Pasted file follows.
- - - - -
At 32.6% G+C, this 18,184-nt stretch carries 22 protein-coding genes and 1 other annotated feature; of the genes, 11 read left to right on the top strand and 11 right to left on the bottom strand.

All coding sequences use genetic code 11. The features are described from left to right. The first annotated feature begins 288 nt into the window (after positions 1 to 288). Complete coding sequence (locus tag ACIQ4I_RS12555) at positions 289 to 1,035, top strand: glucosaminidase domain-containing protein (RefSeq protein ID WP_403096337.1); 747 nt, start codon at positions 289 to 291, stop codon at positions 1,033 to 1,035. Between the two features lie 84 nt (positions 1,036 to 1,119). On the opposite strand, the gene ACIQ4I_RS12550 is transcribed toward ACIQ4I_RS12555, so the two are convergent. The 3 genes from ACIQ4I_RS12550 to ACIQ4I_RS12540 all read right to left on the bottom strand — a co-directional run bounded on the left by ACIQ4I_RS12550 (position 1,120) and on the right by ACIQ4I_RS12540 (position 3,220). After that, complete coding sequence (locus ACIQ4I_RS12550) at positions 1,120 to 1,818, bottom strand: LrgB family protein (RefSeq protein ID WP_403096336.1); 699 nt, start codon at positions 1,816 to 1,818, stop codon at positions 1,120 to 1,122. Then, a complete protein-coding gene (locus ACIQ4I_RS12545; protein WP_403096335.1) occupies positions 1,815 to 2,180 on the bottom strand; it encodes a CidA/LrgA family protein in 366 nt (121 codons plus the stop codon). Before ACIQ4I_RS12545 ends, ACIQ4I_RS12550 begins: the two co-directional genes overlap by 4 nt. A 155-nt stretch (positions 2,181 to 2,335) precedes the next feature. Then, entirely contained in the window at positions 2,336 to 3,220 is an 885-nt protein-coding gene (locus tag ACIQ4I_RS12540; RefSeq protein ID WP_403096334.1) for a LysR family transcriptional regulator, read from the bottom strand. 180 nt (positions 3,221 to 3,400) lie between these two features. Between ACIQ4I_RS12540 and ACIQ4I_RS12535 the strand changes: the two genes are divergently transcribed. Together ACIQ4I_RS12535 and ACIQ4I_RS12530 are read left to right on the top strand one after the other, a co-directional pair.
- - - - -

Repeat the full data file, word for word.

At 32.6% G+C, this 18,184-nt stretch carries 22 protein-coding genes and 1 other annotated feature; of the genes, 11 read left to right on the top strand and 11 right to left on the bottom strand.

All coding sequences use genetic code 11. The features are described from left to right. The first annotated feature begins 288 nt into the window (after positions 1 to 288). Complete coding sequence (locus tag ACIQ4I_RS12555) at positions 289 to 1,035, top strand: glucosaminidase domain-containing protein (RefSeq protein ID WP_403096337.1); 747 nt, start codon at positions 289 to 291, stop codon at positions 1,033 to 1,035. Between the two features lie 84 nt (positions 1,036 to 1,119). On the opposite strand, the gene ACIQ4I_RS12550 is transcribed toward ACIQ4I_RS12555, so the two are convergent. The 3 genes from ACIQ4I_RS12550 to ACIQ4I_RS12540 all read right to left on the bottom strand — a co-directional run bounded on the left by ACIQ4I_RS12550 (position 1,120) and on the right by ACIQ4I_RS12540 (position 3,220). After that, complete coding sequence (locus ACIQ4I_RS12550) at positions 1,120 to 1,818, bottom strand: LrgB family protein (RefSeq protein ID WP_403096336.1); 699 nt, start codon at positions 1,816 to 1,818, stop codon at positions 1,120 to 1,122. Then, a complete protein-coding gene (locus ACIQ4I_RS12545; protein WP_403096335.1) occupies positions 1,815 to 2,180 on the bottom strand; it encodes a CidA/LrgA family protein in 366 nt (121 codons plus the stop codon). Before ACIQ4I_RS12545 ends, ACIQ4I_RS12550 begins: the two co-directional genes overlap by 4 nt. A 155-nt stretch (positions 2,181 to 2,335) precedes the next feature. Then, entirely contained in the window at positions 2,336 to 3,220 is an 885-nt protein-coding gene (locus tag ACIQ4I_RS12540; RefSeq protein ID WP_403096334.1) for a LysR family transcriptional regulator, read from the bottom strand. 180 nt (positions 3,221 to 3,400) lie between these two features. Between ACIQ4I_RS12540 and ACIQ4I_RS12535 the strand changes: the two genes are divergently transcribed. Together ACIQ4I_RS12535 and ACIQ4I_RS12530 are read left to right on the top strand one after the other, a co-directional pair.